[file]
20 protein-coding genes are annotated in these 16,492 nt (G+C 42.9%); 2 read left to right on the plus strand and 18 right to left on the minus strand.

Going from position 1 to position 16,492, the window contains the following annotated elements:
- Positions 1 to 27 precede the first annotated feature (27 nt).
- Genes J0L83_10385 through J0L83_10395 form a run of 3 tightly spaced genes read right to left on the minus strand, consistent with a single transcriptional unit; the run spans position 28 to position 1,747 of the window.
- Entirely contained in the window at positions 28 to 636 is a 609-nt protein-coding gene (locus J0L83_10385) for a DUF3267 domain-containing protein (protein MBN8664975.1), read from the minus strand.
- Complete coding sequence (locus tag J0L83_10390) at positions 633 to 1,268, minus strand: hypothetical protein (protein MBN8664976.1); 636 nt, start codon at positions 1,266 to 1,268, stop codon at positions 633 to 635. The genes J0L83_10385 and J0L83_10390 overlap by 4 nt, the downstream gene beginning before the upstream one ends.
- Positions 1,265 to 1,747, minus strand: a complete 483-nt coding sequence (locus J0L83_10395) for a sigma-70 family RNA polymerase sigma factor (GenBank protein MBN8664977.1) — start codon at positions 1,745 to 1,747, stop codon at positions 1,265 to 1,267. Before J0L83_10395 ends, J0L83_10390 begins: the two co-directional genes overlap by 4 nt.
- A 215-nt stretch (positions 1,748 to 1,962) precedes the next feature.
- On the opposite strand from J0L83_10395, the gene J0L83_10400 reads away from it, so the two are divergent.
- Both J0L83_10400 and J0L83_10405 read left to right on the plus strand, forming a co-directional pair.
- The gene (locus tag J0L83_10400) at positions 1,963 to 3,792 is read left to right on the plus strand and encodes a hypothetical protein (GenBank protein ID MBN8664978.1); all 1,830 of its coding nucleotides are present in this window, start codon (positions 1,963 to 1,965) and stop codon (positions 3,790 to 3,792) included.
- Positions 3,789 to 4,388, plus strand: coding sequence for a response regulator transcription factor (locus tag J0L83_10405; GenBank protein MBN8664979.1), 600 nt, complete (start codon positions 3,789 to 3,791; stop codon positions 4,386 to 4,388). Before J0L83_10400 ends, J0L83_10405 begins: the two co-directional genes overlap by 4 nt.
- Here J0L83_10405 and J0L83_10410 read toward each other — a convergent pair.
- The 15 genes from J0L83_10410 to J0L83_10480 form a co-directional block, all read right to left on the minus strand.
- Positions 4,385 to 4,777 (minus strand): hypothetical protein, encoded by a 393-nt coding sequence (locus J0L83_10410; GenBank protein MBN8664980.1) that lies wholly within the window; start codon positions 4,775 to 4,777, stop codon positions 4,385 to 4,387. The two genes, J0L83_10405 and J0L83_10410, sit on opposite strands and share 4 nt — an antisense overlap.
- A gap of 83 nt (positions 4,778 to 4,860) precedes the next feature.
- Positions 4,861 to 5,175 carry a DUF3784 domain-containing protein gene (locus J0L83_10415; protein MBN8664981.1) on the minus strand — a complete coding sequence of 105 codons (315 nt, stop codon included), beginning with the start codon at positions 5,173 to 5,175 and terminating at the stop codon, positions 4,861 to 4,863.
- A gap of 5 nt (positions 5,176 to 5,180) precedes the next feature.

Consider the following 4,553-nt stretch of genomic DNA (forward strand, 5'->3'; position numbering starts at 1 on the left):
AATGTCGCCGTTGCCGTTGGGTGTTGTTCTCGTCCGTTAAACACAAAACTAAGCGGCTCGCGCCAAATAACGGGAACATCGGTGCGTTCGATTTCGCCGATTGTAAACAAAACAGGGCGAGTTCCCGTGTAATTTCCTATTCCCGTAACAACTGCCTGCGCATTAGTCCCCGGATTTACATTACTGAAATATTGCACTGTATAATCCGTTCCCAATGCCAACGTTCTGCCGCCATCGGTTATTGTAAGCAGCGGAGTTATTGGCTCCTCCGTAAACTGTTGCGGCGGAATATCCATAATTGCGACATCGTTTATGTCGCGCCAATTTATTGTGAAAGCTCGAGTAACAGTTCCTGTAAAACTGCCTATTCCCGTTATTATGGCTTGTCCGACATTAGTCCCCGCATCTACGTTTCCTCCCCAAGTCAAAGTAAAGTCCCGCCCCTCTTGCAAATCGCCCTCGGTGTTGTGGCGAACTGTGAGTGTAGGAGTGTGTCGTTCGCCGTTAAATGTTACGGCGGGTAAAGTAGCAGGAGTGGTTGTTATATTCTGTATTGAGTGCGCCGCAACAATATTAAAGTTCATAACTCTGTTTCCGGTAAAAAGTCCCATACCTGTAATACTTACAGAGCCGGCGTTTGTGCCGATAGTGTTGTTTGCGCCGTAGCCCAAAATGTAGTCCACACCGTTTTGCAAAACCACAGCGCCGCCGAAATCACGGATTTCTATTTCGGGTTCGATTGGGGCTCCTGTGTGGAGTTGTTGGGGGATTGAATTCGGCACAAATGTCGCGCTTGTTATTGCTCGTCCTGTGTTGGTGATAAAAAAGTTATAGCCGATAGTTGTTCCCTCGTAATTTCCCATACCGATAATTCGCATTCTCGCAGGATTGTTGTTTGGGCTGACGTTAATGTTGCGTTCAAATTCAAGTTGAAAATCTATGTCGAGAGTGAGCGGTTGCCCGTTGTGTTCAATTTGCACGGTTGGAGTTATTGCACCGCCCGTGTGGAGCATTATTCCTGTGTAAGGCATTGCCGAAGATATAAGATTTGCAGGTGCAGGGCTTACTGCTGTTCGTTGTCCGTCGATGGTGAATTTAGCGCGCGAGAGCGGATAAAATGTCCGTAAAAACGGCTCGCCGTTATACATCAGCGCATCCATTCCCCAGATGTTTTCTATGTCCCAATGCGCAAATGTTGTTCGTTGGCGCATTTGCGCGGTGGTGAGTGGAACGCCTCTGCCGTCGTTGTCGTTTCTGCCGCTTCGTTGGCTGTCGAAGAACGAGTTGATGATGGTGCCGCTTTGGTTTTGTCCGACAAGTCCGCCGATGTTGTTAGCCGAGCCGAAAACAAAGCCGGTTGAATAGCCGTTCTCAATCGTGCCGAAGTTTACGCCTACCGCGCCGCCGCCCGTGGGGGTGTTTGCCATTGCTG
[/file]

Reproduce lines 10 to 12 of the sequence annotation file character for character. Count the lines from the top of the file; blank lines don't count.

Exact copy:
- Both J0L83_10400 and J0L83_10405 read left to right on the plus strand, forming a co-directional pair.
- The gene (locus tag J0L83_10400) at positions 1,963 to 3,792 is read left to right on the plus strand and encodes a hypothetical protein (GenBank protein ID MBN8664978.1); all 1,830 of its coding nucleotides are present in this window, start codon (positions 1,963 to 1,965) and stop codon (positions 3,790 to 3,792) included.
- Positions 3,789 to 4,388, plus strand: coding sequence for a response regulator transcription factor (locus tag J0L83_10405; GenBank protein MBN8664979.1), 600 nt, complete (start codon positions 3,789 to 3,791; stop codon positions 4,386 to 4,388). Before J0L83_10400 ends, J0L83_10405 begins: the two co-directional genes overlap by 4 nt.